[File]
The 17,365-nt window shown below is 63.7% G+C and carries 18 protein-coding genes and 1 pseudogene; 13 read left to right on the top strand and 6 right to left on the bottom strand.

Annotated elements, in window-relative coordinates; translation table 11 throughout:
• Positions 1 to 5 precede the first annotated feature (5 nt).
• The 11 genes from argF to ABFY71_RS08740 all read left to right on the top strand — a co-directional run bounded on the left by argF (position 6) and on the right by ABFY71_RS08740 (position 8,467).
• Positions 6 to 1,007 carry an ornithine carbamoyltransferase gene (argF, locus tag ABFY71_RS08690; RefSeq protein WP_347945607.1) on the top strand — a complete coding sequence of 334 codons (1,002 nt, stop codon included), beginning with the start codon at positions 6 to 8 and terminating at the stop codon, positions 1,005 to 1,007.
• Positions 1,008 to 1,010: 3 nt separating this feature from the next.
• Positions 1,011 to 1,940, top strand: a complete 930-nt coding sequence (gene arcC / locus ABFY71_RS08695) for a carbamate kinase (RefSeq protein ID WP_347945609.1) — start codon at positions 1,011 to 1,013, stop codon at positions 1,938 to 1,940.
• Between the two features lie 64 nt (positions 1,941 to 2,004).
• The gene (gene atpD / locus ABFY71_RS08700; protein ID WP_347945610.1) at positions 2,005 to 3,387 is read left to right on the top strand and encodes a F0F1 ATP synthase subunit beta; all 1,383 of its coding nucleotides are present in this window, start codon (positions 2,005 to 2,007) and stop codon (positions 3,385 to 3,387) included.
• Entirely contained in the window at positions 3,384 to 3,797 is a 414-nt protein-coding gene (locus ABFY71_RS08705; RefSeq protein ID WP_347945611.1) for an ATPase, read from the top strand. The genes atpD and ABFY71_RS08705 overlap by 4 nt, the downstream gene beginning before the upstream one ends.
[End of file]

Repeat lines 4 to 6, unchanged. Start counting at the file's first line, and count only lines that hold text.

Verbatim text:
• The 11 genes from argF to ABFY71_RS08740 all read left to right on the top strand — a co-directional run bounded on the left by argF (position 6) and on the right by ABFY71_RS08740 (position 8,467).
• Positions 6 to 1,007 carry an ornithine carbamoyltransferase gene (argF, locus tag ABFY71_RS08690; RefSeq protein WP_347945607.1) on the top strand — a complete coding sequence of 334 codons (1,002 nt, stop codon included), beginning with the start codon at positions 6 to 8 and terminating at the stop codon, positions 1,005 to 1,007.
• Positions 1,008 to 1,010: 3 nt separating this feature from the next.